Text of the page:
What It's Like To Dive Into A Sea Of Manta Rays
Once called "devil rays" by sailors and pirates, manta rays have long been feared as bad omens and monsters that could attach to a boat's anchor and drag it down to the ocean's floor. Manta rays are just the opposite - as this video, shot by diver Chris Clifone, shows. In fact, they are harmless gentle giants.
It's worth noting that, like Clifone does, no diver should ever touch the plants and animals they encounter when diving.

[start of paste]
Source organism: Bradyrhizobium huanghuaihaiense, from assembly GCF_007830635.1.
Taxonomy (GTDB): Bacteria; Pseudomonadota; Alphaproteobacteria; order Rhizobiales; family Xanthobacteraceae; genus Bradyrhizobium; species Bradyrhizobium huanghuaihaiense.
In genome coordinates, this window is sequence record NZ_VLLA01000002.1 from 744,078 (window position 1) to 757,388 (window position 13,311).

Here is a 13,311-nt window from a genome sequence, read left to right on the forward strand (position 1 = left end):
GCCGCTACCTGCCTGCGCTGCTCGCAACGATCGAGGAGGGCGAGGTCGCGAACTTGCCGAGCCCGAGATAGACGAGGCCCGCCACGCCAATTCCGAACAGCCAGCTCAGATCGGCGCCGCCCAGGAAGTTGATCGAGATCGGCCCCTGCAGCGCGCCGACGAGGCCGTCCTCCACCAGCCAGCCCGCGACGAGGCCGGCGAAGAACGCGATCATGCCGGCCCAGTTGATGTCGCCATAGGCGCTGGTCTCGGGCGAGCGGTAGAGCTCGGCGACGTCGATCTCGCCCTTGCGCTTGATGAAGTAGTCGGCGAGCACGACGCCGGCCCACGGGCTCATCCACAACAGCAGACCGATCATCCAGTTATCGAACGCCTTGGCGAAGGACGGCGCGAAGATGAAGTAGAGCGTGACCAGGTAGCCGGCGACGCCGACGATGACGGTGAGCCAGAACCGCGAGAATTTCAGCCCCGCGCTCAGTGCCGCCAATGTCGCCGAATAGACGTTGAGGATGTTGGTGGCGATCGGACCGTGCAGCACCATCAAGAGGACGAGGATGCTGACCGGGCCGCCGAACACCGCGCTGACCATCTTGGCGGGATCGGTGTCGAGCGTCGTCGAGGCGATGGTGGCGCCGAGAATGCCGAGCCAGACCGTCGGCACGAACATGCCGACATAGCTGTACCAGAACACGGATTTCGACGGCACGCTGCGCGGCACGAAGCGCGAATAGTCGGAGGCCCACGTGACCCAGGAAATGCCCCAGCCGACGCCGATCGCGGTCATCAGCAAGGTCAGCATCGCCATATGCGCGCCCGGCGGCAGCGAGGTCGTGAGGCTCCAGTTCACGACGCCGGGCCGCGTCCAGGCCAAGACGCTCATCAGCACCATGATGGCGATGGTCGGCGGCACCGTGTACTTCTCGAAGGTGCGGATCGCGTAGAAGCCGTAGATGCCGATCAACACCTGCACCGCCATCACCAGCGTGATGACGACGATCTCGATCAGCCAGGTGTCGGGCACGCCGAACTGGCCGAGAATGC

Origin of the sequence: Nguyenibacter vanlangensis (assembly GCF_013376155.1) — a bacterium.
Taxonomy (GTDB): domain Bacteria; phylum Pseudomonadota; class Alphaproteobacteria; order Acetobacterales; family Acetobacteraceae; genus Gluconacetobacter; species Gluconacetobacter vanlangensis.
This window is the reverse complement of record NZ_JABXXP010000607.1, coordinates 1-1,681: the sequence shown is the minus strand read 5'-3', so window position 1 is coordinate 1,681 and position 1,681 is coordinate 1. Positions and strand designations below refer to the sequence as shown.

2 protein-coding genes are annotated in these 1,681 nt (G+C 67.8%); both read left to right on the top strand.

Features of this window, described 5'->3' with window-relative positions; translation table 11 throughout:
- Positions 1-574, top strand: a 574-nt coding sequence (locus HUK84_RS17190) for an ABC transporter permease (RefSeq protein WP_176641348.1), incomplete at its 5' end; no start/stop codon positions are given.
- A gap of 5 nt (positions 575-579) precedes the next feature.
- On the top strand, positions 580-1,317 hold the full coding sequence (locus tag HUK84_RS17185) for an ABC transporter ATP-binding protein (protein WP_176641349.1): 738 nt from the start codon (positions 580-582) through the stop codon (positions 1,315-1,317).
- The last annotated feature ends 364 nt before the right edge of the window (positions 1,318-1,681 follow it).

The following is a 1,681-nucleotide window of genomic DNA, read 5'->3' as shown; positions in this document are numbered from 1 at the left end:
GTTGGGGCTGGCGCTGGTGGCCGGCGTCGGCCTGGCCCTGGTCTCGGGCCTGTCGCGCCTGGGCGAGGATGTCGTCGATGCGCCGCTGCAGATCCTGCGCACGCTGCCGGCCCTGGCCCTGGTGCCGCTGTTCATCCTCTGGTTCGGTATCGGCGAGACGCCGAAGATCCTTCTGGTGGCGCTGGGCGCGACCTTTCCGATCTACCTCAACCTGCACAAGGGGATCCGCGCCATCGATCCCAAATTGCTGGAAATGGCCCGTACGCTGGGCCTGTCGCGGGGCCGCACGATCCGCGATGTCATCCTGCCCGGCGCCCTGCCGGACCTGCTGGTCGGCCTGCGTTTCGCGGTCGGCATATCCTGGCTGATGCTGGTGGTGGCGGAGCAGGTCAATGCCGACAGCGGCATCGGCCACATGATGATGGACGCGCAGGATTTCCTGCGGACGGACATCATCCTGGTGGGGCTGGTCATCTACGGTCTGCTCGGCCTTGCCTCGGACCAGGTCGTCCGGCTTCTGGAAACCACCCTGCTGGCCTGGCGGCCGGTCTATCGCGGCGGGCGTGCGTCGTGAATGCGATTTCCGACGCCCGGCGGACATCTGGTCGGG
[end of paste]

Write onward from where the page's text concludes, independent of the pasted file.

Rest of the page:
The largest manta rays can reach up to 3,000 pounds, but they are filter feeders and survive on tiny shrimp and krill in the water - they couldn't hurt a diver if they tried.
Humans, in fact, pose a much larger threat to mantas than they do to us. The species is particularly vulnerable to overfishing, and are valued for their meat and parts in some areas of the world. Considered vulnerable by the IUCN Red List, they are also often caught as bycatch by commercial fisheries, and discarded dead or injured.
It's worth noting that manta rays are a suborder of the stingray family, but don't have barbed stingers on their tails like sting rays (it was a stingray that tragically killed Steve Irwin in 2006 in a rare incident).
Learn about efforts to save manta rays and how to help over at Manta Trust.